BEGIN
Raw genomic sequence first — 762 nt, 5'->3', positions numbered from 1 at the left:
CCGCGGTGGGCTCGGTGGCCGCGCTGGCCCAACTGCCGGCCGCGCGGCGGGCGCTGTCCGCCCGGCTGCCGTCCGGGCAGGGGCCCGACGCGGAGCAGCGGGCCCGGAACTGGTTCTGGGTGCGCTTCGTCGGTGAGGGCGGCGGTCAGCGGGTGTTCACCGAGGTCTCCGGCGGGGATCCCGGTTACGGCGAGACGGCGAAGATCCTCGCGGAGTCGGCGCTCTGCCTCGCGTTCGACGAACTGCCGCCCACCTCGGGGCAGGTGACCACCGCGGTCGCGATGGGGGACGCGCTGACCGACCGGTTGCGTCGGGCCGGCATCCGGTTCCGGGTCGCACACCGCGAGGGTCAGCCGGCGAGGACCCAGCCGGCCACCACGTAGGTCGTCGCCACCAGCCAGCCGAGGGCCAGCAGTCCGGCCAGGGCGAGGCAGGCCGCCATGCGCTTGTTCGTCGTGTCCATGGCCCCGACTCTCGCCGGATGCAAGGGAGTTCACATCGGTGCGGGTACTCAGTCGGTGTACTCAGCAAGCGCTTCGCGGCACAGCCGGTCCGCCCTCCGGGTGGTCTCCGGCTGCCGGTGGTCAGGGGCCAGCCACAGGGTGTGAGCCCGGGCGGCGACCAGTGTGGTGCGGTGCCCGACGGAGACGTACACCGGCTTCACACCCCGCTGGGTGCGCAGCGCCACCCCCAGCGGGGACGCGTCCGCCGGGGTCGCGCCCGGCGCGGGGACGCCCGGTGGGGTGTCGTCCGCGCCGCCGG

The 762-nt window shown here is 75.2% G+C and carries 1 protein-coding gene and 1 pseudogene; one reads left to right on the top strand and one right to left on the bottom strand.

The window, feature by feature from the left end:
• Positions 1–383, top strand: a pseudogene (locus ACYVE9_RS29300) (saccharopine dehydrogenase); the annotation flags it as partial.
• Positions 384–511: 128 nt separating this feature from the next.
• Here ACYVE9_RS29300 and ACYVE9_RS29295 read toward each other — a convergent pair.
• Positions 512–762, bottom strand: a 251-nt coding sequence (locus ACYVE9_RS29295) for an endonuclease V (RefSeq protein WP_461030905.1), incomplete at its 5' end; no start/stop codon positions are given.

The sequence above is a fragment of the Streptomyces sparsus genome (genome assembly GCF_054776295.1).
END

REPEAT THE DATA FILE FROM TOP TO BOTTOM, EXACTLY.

Raw genomic sequence first — 762 nt, 5'->3', positions numbered from 1 at the left:
CCGCGGTGGGCTCGGTGGCCGCGCTGGCCCAACTGCCGGCCGCGCGGCGGGCGCTGTCCGCCCGGCTGCCGTCCGGGCAGGGGCCCGACGCGGAGCAGCGGGCCCGGAACTGGTTCTGGGTGCGCTTCGTCGGTGAGGGCGGCGGTCAGCGGGTGTTCACCGAGGTCTCCGGCGGGGATCCCGGTTACGGCGAGACGGCGAAGATCCTCGCGGAGTCGGCGCTCTGCCTCGCGTTCGACGAACTGCCGCCCACCTCGGGGCAGGTGACCACCGCGGTCGCGATGGGGGACGCGCTGACCGACCGGTTGCGTCGGGCCGGCATCCGGTTCCGGGTCGCACACCGCGAGGGTCAGCCGGCGAGGACCCAGCCGGCCACCACGTAGGTCGTCGCCACCAGCCAGCCGAGGGCCAGCAGTCCGGCCAGGGCGAGGCAGGCCGCCATGCGCTTGTTCGTCGTGTCCATGGCCCCGACTCTCGCCGGATGCAAGGGAGTTCACATCGGTGCGGGTACTCAGTCGGTGTACTCAGCAAGCGCTTCGCGGCACAGCCGGTCCGCCCTCCGGGTGGTCTCCGGCTGCCGGTGGTCAGGGGCCAGCCACAGGGTGTGAGCCCGGGCGGCGACCAGTGTGGTGCGGTGCCCGACGGAGACGTACACCGGCTTCACACCCCGCTGGGTGCGCAGCGCCACCCCCAGCGGGGACGCGTCCGCCGGGGTCGCGCCCGGCGCGGGGACGCCCGGTGGGGTGTCGTCCGCGCCGCCGG

The 762-nt window shown here is 75.2% G+C and carries 1 protein-coding gene and 1 pseudogene; one reads left to right on the top strand and one right to left on the bottom strand.

The window, feature by feature from the left end:
• Positions 1–383, top strand: a pseudogene (locus ACYVE9_RS29300) (saccharopine dehydrogenase); the annotation flags it as partial.
• Positions 384–511: 128 nt separating this feature from the next.
• Here ACYVE9_RS29300 and ACYVE9_RS29295 read toward each other — a convergent pair.
• Positions 512–762, bottom strand: a 251-nt coding sequence (locus ACYVE9_RS29295) for an endonuclease V (RefSeq protein WP_461030905.1), incomplete at its 5' end; no start/stop codon positions are given.

The sequence above is a fragment of the Streptomyces sparsus genome (genome assembly GCF_054776295.1).